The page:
Venezuela: Where Does It Go From Here?

As February comes to a close, Venezuela remains in a deep state of turmoil. Protests have paralyzed Venezuela for close to three weeks. The chaos enveloping the petroleum-rich nation started as a student protest against widespread crime; it has since morphed into a massive movement against president Nicolás Maduro. There are two main reasons for the expansion and evolution of the protest movement: firstly, the extreme response of the regime against the protestors, resulting in at least 16 dead; secondly, the sense of a majority that their country has fallen to socio-economic and political disaster.

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The striking images leaving Venezuela—with hundreds of thousands marching daily against the government all around the country— suggest that the demise of the Maduro government is a matter of fact. The reality is not so clear-cut. Even though most Venezuelans are fed up with hyperinflation, chronic shortages, government corruption, authoritarianism and the “Cubanization” of the country, many are not ready to join the opposition. A Venezuela in open revolt against its government remains deeply divided despite the latter’s evident failures. It is necessary to understand why this division persists in the midst of this wide rejection of
incredibly poor governance.

Venezuela established a two-party democratic regime early in the second half of the 20th Century. AD and COPEI, the main parties, alternated power on the basis of regular elections. Democracy, however, failed to bring along social development and clean government. AD and COPEI became alternating conclaves of thieves intent on reaching power to steal the public treasury. Long years of corrupt mismanagement fatally tarnished the democratic system: it did nothing for the poor class and repulsed the educated middle class. By the time Hugo Chávez came along as a viable candidate, Venezuelans were ready to ditch kleptocracy for something else.

That something was an ideological mish-mash dubbed 21st Century socialism. Chávez blended socialism, nationalism, anti-Americanism and populism into a platform attractive to millions of mainly poor Venezuelans. Chávez used his country’s oil wealth to fund lavish social programs. The results of his policies were mixed. On the plus side, all socio-economic indicators of the poor (literacy, health care, housing, nutrition) were drastically improved: Venezuela’s GINI coefficient fell from 51 to 37 during Chavez’s tenure. On the minus side, Chávez’s gargantuan social schemes, as well as his profligate petro-diplomacy and open hostility towards the private sector, deeply wounded the economy. But poor Venezuelans went with him despite the growing economic distress: a dying Chávez won a third re-election on October 7, 2012, with ten points on his contender Henrique Capriles.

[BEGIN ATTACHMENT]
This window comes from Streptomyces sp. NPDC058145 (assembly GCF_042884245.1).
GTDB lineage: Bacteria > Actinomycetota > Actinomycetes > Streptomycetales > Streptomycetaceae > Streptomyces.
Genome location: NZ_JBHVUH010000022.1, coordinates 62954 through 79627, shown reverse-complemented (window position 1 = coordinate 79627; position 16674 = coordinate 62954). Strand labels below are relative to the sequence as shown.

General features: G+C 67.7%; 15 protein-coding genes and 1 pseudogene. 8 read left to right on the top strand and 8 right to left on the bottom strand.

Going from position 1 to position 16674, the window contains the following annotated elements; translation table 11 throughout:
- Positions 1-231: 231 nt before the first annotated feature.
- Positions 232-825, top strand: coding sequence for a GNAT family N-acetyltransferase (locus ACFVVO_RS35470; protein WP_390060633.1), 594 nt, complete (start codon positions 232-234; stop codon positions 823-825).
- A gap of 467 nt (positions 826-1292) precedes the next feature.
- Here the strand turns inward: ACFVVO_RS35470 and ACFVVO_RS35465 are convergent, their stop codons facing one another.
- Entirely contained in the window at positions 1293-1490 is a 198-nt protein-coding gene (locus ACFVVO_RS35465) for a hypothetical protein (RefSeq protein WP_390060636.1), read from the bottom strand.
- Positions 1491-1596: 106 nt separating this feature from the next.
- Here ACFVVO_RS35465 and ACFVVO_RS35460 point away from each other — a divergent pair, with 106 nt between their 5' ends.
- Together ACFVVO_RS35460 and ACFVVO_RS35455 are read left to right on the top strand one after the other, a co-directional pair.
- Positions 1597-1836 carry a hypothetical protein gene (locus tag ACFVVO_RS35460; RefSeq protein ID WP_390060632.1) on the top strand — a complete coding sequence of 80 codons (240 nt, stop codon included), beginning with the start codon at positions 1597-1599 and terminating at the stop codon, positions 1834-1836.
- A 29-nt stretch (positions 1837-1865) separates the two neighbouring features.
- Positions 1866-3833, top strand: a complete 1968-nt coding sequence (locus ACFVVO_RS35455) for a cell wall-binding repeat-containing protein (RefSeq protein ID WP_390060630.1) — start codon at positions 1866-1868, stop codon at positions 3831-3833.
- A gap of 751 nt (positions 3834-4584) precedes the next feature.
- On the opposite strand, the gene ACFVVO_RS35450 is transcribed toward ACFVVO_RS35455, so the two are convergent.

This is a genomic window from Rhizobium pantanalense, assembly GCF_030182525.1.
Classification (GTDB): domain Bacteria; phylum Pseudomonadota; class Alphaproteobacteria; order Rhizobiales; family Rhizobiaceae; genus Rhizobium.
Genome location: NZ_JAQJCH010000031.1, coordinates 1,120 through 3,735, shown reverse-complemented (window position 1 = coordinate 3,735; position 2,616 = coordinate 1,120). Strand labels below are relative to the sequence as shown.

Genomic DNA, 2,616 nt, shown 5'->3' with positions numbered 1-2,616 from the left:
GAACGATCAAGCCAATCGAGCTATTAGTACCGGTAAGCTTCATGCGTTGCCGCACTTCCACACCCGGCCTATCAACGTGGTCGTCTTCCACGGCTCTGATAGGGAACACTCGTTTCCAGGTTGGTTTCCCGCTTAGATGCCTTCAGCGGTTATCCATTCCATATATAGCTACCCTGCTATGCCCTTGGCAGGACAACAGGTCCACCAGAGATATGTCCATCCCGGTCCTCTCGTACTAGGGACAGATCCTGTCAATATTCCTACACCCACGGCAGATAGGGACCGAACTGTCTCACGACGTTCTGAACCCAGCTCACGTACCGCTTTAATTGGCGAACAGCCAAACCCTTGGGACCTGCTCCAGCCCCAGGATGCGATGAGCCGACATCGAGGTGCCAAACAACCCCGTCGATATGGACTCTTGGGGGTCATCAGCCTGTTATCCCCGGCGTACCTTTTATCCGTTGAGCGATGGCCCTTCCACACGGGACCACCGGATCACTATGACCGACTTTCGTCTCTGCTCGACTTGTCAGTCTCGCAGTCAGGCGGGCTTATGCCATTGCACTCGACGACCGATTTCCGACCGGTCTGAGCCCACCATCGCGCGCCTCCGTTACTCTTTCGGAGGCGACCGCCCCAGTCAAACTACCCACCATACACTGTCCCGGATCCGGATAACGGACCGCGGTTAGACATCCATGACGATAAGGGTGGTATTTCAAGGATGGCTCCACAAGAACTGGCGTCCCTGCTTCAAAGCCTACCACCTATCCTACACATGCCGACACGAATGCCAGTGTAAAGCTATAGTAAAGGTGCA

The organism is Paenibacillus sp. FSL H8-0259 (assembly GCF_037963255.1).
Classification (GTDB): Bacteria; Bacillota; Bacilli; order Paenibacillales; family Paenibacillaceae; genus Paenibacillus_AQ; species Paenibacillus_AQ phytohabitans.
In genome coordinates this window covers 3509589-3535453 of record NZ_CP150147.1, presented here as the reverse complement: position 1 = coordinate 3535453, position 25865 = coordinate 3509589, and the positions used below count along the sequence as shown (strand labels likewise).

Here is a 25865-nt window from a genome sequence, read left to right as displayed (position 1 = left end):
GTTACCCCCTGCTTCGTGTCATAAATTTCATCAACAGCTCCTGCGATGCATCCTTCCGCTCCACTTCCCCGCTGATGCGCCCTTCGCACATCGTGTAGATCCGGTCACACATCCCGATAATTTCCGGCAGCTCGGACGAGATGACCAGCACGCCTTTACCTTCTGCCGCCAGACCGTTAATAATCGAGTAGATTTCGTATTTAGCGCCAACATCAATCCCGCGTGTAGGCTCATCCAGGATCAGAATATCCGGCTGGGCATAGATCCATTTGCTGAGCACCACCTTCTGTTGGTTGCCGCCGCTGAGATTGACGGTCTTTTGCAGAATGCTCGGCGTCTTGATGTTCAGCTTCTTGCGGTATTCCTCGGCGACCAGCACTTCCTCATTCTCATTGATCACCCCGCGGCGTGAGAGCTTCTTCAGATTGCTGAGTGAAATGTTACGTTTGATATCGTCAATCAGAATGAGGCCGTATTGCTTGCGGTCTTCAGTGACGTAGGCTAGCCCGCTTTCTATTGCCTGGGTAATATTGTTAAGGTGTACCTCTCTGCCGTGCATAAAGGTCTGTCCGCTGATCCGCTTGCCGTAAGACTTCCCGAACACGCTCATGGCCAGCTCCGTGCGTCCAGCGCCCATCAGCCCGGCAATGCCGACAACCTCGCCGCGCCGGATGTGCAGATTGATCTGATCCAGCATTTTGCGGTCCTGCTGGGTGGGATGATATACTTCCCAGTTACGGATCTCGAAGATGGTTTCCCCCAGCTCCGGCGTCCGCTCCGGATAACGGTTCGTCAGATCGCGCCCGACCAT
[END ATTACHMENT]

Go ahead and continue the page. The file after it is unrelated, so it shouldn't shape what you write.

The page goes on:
The division of the Venezuelan people must be understood against this background. Maduro is a fumbling ideologue that is no substitute in the people’s imagination to “el Comandante.” He has left the fragile economy he inherited from Chávez a shambles, has tolerated incredible corruption and has alienated the people with his constant pilgrimages to Havana and his delivery of large swathes of the Venezuelan government to Cuban officials. It would be a huge mistake, nevertheless, to believe that Maduro’s only supporters are the Armed Forces and the Cubans. Millions of Venezuelans might not love Maduro and not like what is going on without meaning they embrace the opposition. They are afraid of going  back to the old order. They are afraid of a future where the poor are once again voiceless, impotent and despised. As long as this holds true, Maduro has a leg to stand on.

Where does Venezuela go from here? It is hard to tell. Unfettered official repression appears to be phasing out as an option given a growing disaffection within the governing party and the insistent rumblings of military discontent with violence against the people. On the other hand, the protests cannot go on forever and will not, by themselves, dislodge Maduro from power. It appears that Leopoldo López  was right when eliciting his parting aphorism before his spurious arrest: “El que se cansa, pierde” (“he who tires, loses”). Venezuela might be moving into a prolonged tug-of-war where the victor will, indeed, be the one who tires last.

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Jorge Galva lives in Vega Alta, Puerto Rico. You can follow him @JorgeEGalvaR.

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